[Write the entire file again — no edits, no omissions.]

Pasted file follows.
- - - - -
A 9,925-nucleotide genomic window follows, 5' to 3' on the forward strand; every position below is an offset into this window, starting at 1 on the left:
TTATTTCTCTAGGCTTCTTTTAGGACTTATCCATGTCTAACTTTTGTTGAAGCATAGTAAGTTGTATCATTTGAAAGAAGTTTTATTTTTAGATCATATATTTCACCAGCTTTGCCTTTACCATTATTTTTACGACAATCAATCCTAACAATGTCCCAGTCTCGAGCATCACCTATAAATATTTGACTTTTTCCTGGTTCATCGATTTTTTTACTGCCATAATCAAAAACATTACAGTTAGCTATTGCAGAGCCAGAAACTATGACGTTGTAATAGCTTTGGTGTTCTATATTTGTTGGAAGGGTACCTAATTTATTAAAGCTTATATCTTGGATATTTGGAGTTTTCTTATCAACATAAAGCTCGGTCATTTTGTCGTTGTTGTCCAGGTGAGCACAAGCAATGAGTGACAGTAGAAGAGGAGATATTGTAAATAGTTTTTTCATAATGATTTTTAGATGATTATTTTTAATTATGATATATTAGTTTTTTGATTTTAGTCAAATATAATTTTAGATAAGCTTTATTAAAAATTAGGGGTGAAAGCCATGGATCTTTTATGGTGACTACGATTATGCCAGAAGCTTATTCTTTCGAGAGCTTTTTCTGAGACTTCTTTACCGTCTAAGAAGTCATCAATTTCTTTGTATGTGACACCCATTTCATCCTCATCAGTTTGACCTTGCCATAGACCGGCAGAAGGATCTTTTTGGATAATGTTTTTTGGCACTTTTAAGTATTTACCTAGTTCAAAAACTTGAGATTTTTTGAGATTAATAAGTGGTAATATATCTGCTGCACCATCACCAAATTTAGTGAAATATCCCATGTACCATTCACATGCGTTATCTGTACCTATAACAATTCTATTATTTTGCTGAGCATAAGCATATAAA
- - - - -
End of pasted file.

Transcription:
A 9,925-nucleotide genomic window follows, 5' to 3' on the forward strand; every position below is an offset into this window, starting at 1 on the left:
TTATTTCTCTAGGCTTCTTTTAGGACTTATCCATGTCTAACTTTTGTTGAAGCATAGTAAGTTGTATCATTTGAAAGAAGTTTTATTTTTAGATCATATATTTCACCAGCTTTGCCTTTACCATTATTTTTACGACAATCAATCCTAACAATGTCCCAGTCTCGAGCATCACCTATAAATATTTGACTTTTTCCTGGTTCATCGATTTTTTTACTGCCATAATCAAAAACATTACAGTTAGCTATTGCAGAGCCAGAAACTATGACGTTGTAATAGCTTTGGTGTTCTATATTTGTTGGAAGGGTACCTAATTTATTAAAGCTTATATCTTGGATATTTGGAGTTTTCTTATCAACATAAAGCTCGGTCATTTTGTCGTTGTTGTCCAGGTGAGCACAAGCAATGAGTGACAGTAGAAGAGGAGATATTGTAAATAGTTTTTTCATAATGATTTTTAGATGATTATTTTTAATTATGATATATTAGTTTTTTGATTTTAGTCAAATATAATTTTAGATAAGCTTTATTAAAAATTAGGGGTGAAAGCCATGGATCTTTTATGGTGACTACGATTATGCCAGAAGCTTATTCTTTCGAGAGCTTTTTCTGAGACTTCTTTACCGTCTAAGAAGTCATCAATTTCTTTGTATGTGACACCCATTTCATCCTCATCAGTTTGACCTTGCCATAGACCGGCAGAAGGATCTTTTTGGATAATGTTTTTTGGCACTTTTAAGTATTTACCTAGTTCAAAAACTTGAGATTTTTTGAGATTAATAAGTGGTAATATATCTGCTGCACCATCACCAAATTTAGTGAAATATCCCATGTACCATTCACATGCGTTATCTGTACCTATAACAATTCTATTATTTTGCTGAGCATAAGCATATAAA